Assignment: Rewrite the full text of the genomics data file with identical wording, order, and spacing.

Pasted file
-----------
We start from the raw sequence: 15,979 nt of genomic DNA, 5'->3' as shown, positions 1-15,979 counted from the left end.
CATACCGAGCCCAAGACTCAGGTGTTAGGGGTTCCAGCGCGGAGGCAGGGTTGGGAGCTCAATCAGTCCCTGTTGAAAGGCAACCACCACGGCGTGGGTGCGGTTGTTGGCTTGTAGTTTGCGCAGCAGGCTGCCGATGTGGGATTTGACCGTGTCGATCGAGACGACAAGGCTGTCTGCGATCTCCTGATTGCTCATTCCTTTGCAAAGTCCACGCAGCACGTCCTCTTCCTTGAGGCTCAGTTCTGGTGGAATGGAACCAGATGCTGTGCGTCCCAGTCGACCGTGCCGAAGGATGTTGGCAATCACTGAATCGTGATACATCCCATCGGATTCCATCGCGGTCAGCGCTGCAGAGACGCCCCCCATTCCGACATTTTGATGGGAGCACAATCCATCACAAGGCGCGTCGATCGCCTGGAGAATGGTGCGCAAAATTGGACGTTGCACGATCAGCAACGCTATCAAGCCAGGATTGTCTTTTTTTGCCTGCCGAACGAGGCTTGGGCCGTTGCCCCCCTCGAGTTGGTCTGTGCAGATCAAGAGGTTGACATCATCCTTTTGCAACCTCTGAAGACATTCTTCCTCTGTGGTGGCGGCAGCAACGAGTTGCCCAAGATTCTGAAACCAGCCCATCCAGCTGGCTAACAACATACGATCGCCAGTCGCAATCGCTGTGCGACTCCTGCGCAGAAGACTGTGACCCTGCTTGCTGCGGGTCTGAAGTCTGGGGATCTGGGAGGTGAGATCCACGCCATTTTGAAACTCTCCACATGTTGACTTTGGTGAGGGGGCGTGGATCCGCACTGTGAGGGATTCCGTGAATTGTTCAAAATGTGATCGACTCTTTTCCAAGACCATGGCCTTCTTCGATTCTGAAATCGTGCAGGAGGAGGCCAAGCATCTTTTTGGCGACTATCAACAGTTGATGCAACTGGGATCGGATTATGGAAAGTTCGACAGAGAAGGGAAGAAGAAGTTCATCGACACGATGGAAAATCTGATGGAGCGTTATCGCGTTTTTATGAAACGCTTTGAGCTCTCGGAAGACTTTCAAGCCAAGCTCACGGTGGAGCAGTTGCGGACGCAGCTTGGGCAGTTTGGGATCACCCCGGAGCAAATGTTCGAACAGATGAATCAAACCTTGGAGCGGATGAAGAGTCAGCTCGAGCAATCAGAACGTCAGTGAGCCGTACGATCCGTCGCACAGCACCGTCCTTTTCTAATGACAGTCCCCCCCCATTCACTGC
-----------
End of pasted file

We start from the raw sequence: 15,979 nt of genomic DNA, 5'->3' as shown, positions 1-15,979 counted from the left end.
CATACCGAGCCCAAGACTCAGGTGTTAGGGGTTCCAGCGCGGAGGCAGGGTTGGGAGCTCAATCAGTCCCTGTTGAAAGGCAACCACCACGGCGTGGGTGCGGTTGTTGGCTTGTAGTTTGCGCAGCAGGCTGCCGATGTGGGATTTGACCGTGTCGATCGAGACGACAAGGCTGTCTGCGATCTCCTGATTGCTCATTCCTTTGCAAAGTCCACGCAGCACGTCCTCTTCCTTGAGGCTCAGTTCTGGTGGAATGGAACCAGATGCTGTGCGTCCCAGTCGACCGTGCCGAAGGATGTTGGCAATCACTGAATCGTGATACATCCCATCGGATTCCATCGCGGTCAGCGCTGCAGAGACGCCCCCCATTCCGACATTTTGATGGGAGCACAATCCATCACAAGGCGCGTCGATCGCCTGGAGAATGGTGCGCAAAATTGGACGTTGCACGATCAGCAACGCTATCAAGCCAGGATTGTCTTTTTTTGCCTGCCGAACGAGGCTTGGGCCGTTGCCCCCCTCGAGTTGGTCTGTGCAGATCAAGAGGTTGACATCATCCTTTTGCAACCTCTGAAGACATTCTTCCTCTGTGGTGGCGGCAGCAACGAGTTGCCCAAGATTCTGAAACCAGCCCATCCAGCTGGCTAACAACATACGATCGCCAGTCGCAATCGCTGTGCGACTCCTGCGCAGAAGACTGTGACCCTGCTTGCTGCGGGTCTGAAGTCTGGGGATCTGGGAGGTGAGATCCACGCCATTTTGAAACTCTCCACATGTTGACTTTGGTGAGGGGGCGTGGATCCGCACTGTGAGGGATTCCGTGAATTGTTCAAAATGTGATCGACTCTTTTCCAAGACCATGGCCTTCTTCGATTCTGAAATCGTGCAGGAGGAGGCCAAGCATCTTTTTGGCGACTATCAACAGTTGATGCAACTGGGATCGGATTATGGAAAGTTCGACAGAGAAGGGAAGAAGAAGTTCATCGACACGATGGAAAATCTGATGGAGCGTTATCGCGTTTTTATGAAACGCTTTGAGCTCTCGGAAGACTTTCAAGCCAAGCTCACGGTGGAGCAGTTGCGGACGCAGCTTGGGCAGTTTGGGATCACCCCGGAGCAAATGTTCGAACAGATGAATCAAACCTTGGAGCGGATGAAGAGTCAGCTCGAGCAATCAGAACGTCAGTGAGCCGTACGATCCGTCGCACAGCACCGTCCTTTTCTAATGACAGTCCCCCCCCATTCACTGC